the contextual life

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Posts Tagged ‘philosphy

On the Shelf: Paying for Events, Funny on Twitter, and Overlooking Flaws

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I’ve just started watching Doctor Who, the new version, so I was super excited this weekend when I saw that the latest episode of ABC Radio National’s Philosopher’s Zone was an interview with Robin Bunce, a contributor to Doctor Who and Philosophy, on evil using the show’s Daleks as an example. Whether you are a fan of science fiction shows or evil, I suggest you listen to it—and then subscribe to the weekly podcast.

While discussing e-readers on episode 17 of the Bookrageous podcast, Jenn Northington asked her fellow podcasters if they saw pictures or words when they read—or at least I think it was this episode. As a lover of symbolic logic, I was so psyched when she said this and couldn’t help but give it a good amount of thought—and you should too.

Julie Bosman and Matt Richtel of the New York Times caused quite a stir in the literary community this week with their article Come Meet the Author that ran on Tuesday. In it they interview independent bookstore owners about the possibility of charging money for their events. Some events now have a ticket price, usually if the reading is held off-site in a rented space. However this brought of the question of charging for in-store events across the board. I’m sympathetic towards independent bookstores and probably wouldn’t mind some sort of exchange—a $5 entrance fee that is then put on a reusable gift card. I’m going to spend money in the store anyway, if not that night, so I don’t see much harm in it. Would you pay for author events? Under what terms?

And now onto the books of the week!

Ten Thousand Saints by Eleanor Henderson
I’ve been waiting to talk about this one all week. Ten Thousand Saints was the book featured on the cover of this past week’s New York Times Sunday Book Review. I was sold on the second line of the review: “In nearly 400 pages, Henderson does not hold back once: she writes the hell out of every moment, every scene, every perspective, every fleeting impression, every impulse and desire and bit of emotional detritus. She is never ironic or underwhelmed; her preferred mode is fierce, devoted and elegiac.”

Here’s what the publisher has to say:
Adopted by a pair of diehard hippies, restless, marginal Jude Keffy-Horn spends much of his youth getting high with his best friend, Teddy, in their bucolic and deeply numbing Vermont town. But when Teddy dies of an overdose on the last day of 1987, Jude’s relationship with drugs and with his parents devolves to new extremes. Sent to live with his pot-dealing father in New York City’s East Village, Jude stumbles upon straight edge, an underground youth culture powered by the paradoxical aggression of hardcore punk and a righteous intolerance for drugs, meat, and sex. With Teddy’s half brother, Johnny, and their new friend, Eliza, Jude tries to honor Teddy’s memory through his militantly clean lifestyle. But his addiction to straight edge has its own dangerous consequences. While these teenagers battle to discover themselves, their parents struggle with this new generation’s radical reinterpretation of sex, drugs, and rock ‘n’ roll and their grown-up awareness of nature and nurture, brotherhood and loss.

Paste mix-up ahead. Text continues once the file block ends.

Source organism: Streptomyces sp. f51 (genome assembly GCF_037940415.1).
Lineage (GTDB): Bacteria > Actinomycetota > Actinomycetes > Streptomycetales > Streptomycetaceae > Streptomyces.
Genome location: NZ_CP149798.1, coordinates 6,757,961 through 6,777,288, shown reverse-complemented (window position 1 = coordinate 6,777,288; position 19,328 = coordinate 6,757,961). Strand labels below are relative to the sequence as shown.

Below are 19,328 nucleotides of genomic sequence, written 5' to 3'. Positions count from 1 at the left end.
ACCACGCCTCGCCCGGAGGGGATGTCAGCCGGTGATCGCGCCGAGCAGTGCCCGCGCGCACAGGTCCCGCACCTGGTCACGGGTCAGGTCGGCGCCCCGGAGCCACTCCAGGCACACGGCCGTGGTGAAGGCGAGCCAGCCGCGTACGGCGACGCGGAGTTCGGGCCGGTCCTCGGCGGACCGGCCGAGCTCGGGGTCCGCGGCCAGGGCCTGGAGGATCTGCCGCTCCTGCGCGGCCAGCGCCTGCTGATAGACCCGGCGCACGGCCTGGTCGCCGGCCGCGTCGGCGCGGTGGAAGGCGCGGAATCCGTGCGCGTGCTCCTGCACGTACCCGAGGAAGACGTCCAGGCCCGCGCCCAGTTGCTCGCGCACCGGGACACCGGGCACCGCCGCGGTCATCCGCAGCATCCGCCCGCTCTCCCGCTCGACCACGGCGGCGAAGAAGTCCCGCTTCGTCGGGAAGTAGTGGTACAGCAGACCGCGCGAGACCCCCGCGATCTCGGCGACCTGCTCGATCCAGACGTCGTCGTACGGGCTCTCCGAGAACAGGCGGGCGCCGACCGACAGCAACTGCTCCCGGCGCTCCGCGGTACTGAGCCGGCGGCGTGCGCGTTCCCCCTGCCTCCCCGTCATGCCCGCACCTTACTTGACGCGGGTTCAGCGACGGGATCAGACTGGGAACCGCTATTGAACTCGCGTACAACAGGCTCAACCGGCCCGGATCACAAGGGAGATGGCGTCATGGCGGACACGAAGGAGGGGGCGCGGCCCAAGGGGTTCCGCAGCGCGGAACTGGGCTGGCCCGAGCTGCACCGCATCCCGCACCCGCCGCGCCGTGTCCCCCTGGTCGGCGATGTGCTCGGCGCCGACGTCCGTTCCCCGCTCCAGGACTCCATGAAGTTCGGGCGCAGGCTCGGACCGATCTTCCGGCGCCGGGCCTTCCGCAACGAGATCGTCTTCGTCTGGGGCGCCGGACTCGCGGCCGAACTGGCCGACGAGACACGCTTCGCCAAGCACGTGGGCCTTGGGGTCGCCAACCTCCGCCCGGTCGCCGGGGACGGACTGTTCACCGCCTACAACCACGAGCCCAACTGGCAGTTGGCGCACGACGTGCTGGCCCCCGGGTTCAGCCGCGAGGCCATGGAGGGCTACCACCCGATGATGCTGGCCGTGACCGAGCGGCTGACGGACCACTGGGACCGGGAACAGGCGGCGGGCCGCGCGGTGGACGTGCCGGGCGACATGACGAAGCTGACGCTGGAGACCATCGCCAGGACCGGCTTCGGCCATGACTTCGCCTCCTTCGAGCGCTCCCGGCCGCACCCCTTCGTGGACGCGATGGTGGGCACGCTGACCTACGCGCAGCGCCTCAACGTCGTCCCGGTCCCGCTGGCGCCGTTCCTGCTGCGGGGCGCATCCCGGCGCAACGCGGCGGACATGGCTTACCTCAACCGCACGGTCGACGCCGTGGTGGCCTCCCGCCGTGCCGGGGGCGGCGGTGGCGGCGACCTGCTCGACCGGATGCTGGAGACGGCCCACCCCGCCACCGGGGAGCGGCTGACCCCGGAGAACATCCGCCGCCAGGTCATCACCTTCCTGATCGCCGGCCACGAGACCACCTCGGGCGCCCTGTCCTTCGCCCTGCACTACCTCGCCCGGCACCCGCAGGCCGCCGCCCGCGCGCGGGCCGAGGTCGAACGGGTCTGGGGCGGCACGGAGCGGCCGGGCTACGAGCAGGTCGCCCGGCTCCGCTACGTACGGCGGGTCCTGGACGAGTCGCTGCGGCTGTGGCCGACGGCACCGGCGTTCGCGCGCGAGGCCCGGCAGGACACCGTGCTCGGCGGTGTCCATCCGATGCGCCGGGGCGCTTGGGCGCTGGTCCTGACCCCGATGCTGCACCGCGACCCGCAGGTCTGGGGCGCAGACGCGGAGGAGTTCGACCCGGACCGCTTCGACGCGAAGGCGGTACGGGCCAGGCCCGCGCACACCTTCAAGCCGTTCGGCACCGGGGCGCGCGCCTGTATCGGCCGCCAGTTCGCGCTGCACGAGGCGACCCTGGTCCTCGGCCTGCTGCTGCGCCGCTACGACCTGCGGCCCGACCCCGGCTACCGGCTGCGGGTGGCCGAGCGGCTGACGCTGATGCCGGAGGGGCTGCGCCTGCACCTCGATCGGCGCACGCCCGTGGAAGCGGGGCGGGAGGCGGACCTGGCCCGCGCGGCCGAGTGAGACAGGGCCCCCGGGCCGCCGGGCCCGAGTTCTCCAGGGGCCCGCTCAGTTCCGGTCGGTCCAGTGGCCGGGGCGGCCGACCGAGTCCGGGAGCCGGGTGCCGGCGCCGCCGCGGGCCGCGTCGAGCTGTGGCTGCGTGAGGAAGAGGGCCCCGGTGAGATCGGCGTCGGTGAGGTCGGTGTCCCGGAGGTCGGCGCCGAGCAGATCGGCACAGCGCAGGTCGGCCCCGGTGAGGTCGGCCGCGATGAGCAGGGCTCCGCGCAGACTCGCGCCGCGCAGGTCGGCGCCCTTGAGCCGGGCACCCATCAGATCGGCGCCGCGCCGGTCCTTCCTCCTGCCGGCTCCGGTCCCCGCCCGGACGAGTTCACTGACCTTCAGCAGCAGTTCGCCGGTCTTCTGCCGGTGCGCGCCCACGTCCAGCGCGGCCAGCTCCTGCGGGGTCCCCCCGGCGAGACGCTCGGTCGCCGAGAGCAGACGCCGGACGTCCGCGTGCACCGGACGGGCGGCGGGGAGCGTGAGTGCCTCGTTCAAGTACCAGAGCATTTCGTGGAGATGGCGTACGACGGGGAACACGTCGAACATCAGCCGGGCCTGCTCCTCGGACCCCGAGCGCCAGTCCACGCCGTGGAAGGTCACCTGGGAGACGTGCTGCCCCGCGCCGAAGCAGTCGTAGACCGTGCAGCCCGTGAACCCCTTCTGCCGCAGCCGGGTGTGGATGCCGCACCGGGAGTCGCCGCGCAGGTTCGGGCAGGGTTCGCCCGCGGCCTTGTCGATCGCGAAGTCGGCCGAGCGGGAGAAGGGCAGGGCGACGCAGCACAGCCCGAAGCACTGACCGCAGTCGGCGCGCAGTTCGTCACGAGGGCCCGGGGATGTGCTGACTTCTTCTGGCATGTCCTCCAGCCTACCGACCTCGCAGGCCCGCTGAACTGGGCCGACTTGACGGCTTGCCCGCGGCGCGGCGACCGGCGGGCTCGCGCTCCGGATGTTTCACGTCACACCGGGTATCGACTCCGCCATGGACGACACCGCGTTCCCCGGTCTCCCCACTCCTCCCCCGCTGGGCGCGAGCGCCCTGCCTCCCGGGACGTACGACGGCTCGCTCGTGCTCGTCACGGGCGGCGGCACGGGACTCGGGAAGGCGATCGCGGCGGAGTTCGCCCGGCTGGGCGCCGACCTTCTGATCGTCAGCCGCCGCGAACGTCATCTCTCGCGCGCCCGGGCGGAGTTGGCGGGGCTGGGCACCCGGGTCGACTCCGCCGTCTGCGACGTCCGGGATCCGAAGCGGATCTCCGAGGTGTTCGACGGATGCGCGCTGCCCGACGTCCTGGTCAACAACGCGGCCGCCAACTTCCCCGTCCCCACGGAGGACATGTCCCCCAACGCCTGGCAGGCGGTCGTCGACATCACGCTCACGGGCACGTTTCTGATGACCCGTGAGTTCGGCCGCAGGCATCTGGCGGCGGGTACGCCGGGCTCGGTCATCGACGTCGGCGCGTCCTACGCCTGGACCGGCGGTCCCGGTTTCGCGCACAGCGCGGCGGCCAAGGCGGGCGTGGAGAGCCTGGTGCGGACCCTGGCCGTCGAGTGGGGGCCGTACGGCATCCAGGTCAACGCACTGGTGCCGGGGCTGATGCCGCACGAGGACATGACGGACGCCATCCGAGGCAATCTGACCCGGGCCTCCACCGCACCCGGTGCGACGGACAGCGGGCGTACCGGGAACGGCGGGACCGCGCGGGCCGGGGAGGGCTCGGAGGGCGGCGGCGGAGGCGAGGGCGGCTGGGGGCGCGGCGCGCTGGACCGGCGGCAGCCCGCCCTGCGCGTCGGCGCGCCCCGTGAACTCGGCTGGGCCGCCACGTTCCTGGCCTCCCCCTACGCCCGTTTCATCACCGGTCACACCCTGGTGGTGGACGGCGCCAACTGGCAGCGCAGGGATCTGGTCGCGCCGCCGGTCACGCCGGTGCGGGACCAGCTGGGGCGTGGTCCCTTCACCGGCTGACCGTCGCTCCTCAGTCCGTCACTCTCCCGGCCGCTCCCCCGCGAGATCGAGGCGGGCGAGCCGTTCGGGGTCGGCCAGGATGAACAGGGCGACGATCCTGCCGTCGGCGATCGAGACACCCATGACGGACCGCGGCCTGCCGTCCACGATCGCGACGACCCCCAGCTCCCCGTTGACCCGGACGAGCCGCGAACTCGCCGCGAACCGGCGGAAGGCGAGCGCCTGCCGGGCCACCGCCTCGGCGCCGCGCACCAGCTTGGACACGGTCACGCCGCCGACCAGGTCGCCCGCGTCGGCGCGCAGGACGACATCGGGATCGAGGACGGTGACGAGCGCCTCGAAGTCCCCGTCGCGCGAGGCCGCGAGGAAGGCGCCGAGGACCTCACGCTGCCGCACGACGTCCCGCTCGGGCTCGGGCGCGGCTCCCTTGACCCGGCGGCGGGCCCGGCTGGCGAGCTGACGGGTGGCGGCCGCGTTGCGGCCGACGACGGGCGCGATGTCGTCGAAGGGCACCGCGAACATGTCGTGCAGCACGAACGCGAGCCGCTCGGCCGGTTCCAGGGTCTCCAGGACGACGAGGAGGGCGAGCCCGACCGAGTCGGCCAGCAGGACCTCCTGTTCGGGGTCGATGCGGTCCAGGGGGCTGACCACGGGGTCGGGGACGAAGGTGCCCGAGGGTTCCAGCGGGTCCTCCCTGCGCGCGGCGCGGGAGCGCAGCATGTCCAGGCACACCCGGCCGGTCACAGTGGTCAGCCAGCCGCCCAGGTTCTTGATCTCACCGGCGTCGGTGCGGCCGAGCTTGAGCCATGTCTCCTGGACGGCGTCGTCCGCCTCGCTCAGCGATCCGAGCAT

I’m all about angsty, screwed up coming-of-age tales and this one sounds like a lot of fun.

Pym by Mat Johnson
Mat Johnson is highly entertaining on Twitter (@mat_johnson). For example: “In Spain, Aquaman is known as Waterhombre,” “Never did find out who let the dogs out,” and “Spent the morning at the DMV. It’s like all the sadness of a dive bar, but with no liquor and bright florescent lights.” He also participates in fun hashtags like #hiphopnovels where he offered “Last of the Puerto Ricans” and “Lord of the Fly”

I hate to admit it but the premise of his book didn’t capture my attention at first. However, people keep raving about it and he’s hysterical, so I’m willing to give it a shot.

Here’s the official summary from Mat’s site:
In PYM, recently canned professor of American literature Chris Jaynes is obsessed with Edgar Allan Poe’s strange and only novel, The Narrative of Arthur Gordon Pym of Nantucket. When Jaynes discovers an old manuscript of a memoir that seems to confirm the reality of Poe’s fiction, he conspires to get to Antarctica, the setting for Poe’s book, in hopes of discovering Tsalal, the remote and mythic land of pure and utter blackness that Poe describes with horror. Jaynes imagines it to be the last untouched bastion of the African Diaspora and the key to his personal salvation.

They’re at it Again: Stories from Twenty Years of Open City
Open City is a non-profit literary magazine edited by Thomas Beller and Joanna Yas, originally founded in 1990 by Beller and Daniel Pinchbeck. It has ceased to publish in print but continues to live online. I recently picked this one up from my local indie. It was on the front table and the names on the cover were impossible to ignore. I didn’t realize how many amazing writers have contributed to Open City over the years. This collection includes writing from Jonathan Ames, Sam Lipsyte, David Foster Wallace, Richard Yates, Singrid Nunez,  Edmund White, Said Sayrafiezadeh, and Phillip Lopate.

Ender’s Game by Orson Scott Card